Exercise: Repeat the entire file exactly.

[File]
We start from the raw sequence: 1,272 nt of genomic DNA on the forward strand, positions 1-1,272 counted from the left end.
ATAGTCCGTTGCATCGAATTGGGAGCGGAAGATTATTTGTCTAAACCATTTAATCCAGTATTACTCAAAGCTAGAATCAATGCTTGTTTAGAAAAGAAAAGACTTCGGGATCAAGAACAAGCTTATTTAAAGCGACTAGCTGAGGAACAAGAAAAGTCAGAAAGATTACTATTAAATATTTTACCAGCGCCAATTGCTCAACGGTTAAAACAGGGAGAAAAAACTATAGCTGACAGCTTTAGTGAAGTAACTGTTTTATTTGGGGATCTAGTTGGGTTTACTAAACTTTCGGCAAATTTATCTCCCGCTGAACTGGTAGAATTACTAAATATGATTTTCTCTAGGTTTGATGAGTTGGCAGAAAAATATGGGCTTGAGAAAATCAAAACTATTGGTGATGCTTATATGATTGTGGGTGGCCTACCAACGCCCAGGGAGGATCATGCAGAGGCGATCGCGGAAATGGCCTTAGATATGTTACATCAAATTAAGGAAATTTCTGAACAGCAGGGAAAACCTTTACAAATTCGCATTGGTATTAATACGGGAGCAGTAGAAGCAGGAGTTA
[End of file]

We start from the raw sequence: 1,272 nt of genomic DNA on the forward strand, positions 1-1,272 counted from the left end.
ATAGTCCGTTGCATCGAATTGGGAGCGGAAGATTATTTGTCTAAACCATTTAATCCAGTATTACTCAAAGCTAGAATCAATGCTTGTTTAGAAAAGAAAAGACTTCGGGATCAAGAACAAGCTTATTTAAAGCGACTAGCTGAGGAACAAGAAAAGTCAGAAAGATTACTATTAAATATTTTACCAGCGCCAATTGCTCAACGGTTAAAACAGGGAGAAAAAACTATAGCTGACAGCTTTAGTGAAGTAACTGTTTTATTTGGGGATCTAGTTGGGTTTACTAAACTTTCGGCAAATTTATCTCCCGCTGAACTGGTAGAATTACTAAATATGATTTTCTCTAGGTTTGATGAGTTGGCAGAAAAATATGGGCTTGAGAAAATCAAAACTATTGGTGATGCTTATATGATTGTGGGTGGCCTACCAACGCCCAGGGAGGATCATGCAGAGGCGATCGCGGAAATGGCCTTAGATATGTTACATCAAATTAAGGAAATTTCTGAACAGCAGGGAAAACCTTTACAAATTCGCATTGGTATTAATACGGGAGCAGTAGAAGCAGGAGTTA